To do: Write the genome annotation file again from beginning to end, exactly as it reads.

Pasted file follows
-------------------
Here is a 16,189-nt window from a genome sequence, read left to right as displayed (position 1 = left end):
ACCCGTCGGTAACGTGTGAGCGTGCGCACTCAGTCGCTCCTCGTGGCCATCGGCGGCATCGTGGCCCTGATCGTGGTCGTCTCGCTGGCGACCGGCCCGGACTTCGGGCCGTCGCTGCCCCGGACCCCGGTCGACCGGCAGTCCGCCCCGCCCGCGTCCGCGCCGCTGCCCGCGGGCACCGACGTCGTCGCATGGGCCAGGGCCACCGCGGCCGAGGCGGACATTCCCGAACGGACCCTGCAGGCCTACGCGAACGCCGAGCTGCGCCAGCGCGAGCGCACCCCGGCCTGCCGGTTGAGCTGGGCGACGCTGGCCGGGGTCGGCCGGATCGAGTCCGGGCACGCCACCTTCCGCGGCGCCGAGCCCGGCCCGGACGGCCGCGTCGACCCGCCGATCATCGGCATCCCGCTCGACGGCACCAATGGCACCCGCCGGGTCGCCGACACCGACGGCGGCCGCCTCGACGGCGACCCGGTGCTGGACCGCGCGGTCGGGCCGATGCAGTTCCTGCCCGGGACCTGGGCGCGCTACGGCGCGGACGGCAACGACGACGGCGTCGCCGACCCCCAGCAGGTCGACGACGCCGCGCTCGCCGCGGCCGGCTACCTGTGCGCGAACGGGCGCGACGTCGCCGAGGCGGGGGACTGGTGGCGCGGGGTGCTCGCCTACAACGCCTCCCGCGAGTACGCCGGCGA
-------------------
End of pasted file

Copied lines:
Here is a 16,189-nt window from a genome sequence, read left to right as displayed (position 1 = left end):
ACCCGTCGGTAACGTGTGAGCGTGCGCACTCAGTCGCTCCTCGTGGCCATCGGCGGCATCGTGGCCCTGATCGTGGTCGTCTCGCTGGCGACCGGCCCGGACTTCGGGCCGTCGCTGCCCCGGACCCCGGTCGACCGGCAGTCCGCCCCGCCCGCGTCCGCGCCGCTGCCCGCGGGCACCGACGTCGTCGCATGGGCCAGGGCCACCGCGGCCGAGGCGGACATTCCCGAACGGACCCTGCAGGCCTACGCGAACGCCGAGCTGCGCCAGCGCGAGCGCACCCCGGCCTGCCGGTTGAGCTGGGCGACGCTGGCCGGGGTCGGCCGGATCGAGTCCGGGCACGCCACCTTCCGCGGCGCCGAGCCCGGCCCGGACGGCCGCGTCGACCCGCCGATCATCGGCATCCCGCTCGACGGCACCAATGGCACCCGCCGGGTCGCCGACACCGACGGCGGCCGCCTCGACGGCGACCCGGTGCTGGACCGCGCGGTCGGGCCGATGCAGTTCCTGCCCGGGACCTGGGCGCGCTACGGCGCGGACGGCAACGACGACGGCGTCGCCGACCCCCAGCAGGTCGACGACGCCGCGCTCGCCGCGGCCGGCTACCTGTGCGCGAACGGGCGCGACGTCGCCGAGGCGGGGGACTGGTGGCGCGGGGTGCTCGCCTACAACGCCTCCCGCGAGTACGCCGGCGA